Canadian Healthcare Needs a Checkup, Here's How - C.D. Howe Institute

TORONTO, Nov. 12, 2015 /CNW/ - While Canada has a well-established tradition of transparency and accountability for health-system performance comparisons, few measures of outcomes are reported, according to a new report from the C.D. Howe Institute. In "Measuring Outcomes in the Canadian Health Sector: Driving Better Value from Healthcare," authors Jeremy Veillard, Omid Fekri, Irfan Dhalla, and Niek Klazinga examine the state of outcomes measurement in Canada, and offer recommendations so that the generation of better information on health system outcomes can help achieve greater value in the health sector.

"Outcome measures, particularly from the patient's perspective, help us to better understand how effectively the health system achieves its goals. They support better decision-making by relating investment decisions to outcomes, and better matching the delivery of health and social services to the evolving needs of populations and patients," say the authors. They add that, "from a democratic perspective, publicizing outcome measures can empower patients, families and communities to engage in the policy debate about which outcomes matter most and at what cost – and in the ways healthcare should be delivered."

Canadians expect to have access to quality healthcare services when and where they need them, to be treated with respect and be involved in decisions about their treatment. Canada devotes considerable resources toward achieving these goals. Total healthcare expenditures were projected to reach $219 billion in 2015, or $6,105 per person. According to the report, "members of the public want their health system to be the best it can be while providing value for money, so a basic and important question is whether this investment is meeting their primary goals." From an accountability and transparency perspective, one can use outcome measures to better understand how effectively the health system achieves its goals – and delivers value to citizens.

Among the key recommendations made in the report:

  • The federal and provincial governments should complement current data with outcome measures of relevance to patients, clinicians, system managers and policy practitioners.
  • Organizations with a mandate to report publicly on health-system performance, such as the Canadian Institute for Health Information and provincial health quality councils, should collect outcomes data and report publicly on outcomes, filling current gaps in outcomes measurement and public reporting.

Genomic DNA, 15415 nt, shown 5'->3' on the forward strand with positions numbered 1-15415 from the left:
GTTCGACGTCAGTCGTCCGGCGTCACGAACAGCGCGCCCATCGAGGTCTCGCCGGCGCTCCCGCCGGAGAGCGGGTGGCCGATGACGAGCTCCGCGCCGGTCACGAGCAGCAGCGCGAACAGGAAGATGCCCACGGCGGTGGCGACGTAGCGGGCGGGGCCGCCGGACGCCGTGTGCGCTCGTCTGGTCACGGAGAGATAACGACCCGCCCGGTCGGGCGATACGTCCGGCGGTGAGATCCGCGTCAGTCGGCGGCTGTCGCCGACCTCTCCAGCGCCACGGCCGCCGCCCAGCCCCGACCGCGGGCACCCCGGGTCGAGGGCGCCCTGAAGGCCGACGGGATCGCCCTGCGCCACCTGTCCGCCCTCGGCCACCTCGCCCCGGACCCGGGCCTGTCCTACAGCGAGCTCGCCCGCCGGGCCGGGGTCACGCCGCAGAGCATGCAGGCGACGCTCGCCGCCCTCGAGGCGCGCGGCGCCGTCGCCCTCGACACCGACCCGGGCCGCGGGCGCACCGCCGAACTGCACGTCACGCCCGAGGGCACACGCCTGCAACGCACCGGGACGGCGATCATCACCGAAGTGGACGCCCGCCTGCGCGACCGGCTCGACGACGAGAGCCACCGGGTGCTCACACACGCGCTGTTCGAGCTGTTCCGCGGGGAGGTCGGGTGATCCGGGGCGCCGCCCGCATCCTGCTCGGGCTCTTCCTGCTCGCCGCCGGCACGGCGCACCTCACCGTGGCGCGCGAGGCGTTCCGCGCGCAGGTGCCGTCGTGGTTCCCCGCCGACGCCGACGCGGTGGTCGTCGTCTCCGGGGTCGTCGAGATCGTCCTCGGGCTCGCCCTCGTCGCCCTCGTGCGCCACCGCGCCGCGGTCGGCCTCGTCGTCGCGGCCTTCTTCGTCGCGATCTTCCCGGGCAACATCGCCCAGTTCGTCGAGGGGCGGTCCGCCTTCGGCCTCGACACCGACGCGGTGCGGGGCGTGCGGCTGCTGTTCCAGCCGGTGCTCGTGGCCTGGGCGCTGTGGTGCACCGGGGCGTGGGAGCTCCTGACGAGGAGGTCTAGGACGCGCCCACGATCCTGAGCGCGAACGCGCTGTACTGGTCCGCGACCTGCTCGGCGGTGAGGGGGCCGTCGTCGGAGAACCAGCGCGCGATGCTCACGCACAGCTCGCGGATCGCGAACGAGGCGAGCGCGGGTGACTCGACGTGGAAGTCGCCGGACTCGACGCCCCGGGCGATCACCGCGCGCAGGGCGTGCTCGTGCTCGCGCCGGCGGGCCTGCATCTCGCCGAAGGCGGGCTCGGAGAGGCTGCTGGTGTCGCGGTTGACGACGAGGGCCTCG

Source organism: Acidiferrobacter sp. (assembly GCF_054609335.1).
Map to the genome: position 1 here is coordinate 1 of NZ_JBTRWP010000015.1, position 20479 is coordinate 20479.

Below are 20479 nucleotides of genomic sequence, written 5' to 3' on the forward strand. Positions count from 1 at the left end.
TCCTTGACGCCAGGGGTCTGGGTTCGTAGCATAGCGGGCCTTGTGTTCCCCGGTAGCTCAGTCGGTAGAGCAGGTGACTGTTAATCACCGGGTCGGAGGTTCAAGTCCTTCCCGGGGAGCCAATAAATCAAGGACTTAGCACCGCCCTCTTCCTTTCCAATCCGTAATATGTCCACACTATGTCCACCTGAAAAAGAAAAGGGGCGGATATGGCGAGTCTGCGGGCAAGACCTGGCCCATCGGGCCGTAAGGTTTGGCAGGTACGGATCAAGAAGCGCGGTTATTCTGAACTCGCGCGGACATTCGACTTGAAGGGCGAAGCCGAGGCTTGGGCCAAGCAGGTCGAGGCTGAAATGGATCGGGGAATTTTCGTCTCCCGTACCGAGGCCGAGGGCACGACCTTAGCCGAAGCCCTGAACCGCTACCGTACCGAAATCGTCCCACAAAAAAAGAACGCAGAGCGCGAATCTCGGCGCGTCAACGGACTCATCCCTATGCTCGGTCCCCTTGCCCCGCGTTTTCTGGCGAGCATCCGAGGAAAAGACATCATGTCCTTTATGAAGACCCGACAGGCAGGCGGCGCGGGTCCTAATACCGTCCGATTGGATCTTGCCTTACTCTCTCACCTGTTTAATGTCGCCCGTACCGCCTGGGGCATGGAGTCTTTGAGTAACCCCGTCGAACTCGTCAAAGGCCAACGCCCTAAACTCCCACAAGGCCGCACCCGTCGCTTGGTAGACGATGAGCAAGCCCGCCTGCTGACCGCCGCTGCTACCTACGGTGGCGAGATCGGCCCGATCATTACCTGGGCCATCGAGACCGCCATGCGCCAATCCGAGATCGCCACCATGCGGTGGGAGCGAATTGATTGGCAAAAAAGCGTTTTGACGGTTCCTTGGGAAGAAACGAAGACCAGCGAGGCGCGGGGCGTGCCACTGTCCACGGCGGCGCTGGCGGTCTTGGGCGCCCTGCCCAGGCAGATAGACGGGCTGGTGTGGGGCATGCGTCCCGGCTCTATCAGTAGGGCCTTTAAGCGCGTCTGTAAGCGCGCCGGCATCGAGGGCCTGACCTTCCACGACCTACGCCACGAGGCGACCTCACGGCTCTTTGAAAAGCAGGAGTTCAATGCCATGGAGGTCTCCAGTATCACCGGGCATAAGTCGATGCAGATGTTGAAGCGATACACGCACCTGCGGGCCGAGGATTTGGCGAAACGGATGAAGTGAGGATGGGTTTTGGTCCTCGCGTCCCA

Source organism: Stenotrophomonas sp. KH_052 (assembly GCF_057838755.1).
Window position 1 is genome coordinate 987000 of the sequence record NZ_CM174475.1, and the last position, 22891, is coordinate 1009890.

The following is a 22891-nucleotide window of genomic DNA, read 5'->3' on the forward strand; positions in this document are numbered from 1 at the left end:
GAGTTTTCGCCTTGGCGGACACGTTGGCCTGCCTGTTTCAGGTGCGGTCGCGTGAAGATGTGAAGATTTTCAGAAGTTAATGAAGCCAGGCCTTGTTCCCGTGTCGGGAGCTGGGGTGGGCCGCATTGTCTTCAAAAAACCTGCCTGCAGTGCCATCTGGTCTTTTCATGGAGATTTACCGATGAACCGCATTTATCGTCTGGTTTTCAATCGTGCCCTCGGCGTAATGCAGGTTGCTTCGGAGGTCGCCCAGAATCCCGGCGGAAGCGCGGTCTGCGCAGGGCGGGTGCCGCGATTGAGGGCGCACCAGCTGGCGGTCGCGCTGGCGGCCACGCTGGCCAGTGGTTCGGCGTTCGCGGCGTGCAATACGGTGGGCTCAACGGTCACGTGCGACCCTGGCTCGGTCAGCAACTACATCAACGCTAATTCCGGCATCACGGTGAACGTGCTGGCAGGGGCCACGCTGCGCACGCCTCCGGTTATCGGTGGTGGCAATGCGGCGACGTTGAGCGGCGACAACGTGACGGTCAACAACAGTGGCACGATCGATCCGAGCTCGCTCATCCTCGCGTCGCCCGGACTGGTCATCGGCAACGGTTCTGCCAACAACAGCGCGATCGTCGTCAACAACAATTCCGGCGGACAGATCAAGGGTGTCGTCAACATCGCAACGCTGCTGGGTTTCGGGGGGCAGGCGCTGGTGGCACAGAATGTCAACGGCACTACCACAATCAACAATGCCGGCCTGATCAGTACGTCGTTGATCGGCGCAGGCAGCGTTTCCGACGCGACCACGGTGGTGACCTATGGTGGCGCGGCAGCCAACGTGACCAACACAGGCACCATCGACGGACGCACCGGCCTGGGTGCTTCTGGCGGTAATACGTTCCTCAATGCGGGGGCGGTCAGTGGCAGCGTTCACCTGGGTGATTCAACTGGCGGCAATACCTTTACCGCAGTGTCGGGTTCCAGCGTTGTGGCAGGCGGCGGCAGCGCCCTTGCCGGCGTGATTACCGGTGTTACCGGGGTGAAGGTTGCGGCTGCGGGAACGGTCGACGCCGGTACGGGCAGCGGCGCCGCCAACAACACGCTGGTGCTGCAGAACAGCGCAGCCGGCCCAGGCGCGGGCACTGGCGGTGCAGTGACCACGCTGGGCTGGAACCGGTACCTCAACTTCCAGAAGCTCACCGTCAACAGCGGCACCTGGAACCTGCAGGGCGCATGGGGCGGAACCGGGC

"The ultimate yardstick of success will be how this information is put to use by clinicians, system managers and policy makers to advance health system goals," say the authors. They conclude that the critical question is how public policy and other interventions will incent professionals to improve outcomes and patients to demand better outcomes and value from the healthcare sector.

For the report go to:

The C.D. Howe Institute is an independent not-for-profit research institute whose mission is to raise living standards by fostering economically sound public policies. It is Canada's trusted source of essential policy intelligence, distinguished by research that is nonpartisan, evidence-based and subject to definitive expert review. It is considered by many to be Canada's most influential think tank.

SOURCE C.D. Howe Institute

For further information: Jeremy Veillard, Assistant Professor (status only), Institute of Health Policy, University of Toronto; Omid Fekri, University of Amsterdam; Irfan Dhalla, Vice President of Evidence Development and Standards, Health Quality Ontario, and Assistant Professor at the Department of Medicine, Institute of Health Policy, Management and Evaluation, University of Toronto; Niek Klazinga, Professor of Social Medicine at the Academic Medical Centre, University of Amsterdam, and visiting Professor, Institute of Health Policy, Management and Evaluation, University of Toronto; or Colin Busby, Senior Policy Analyst, C.D. Howe Institute, 416-865-1904 or email:


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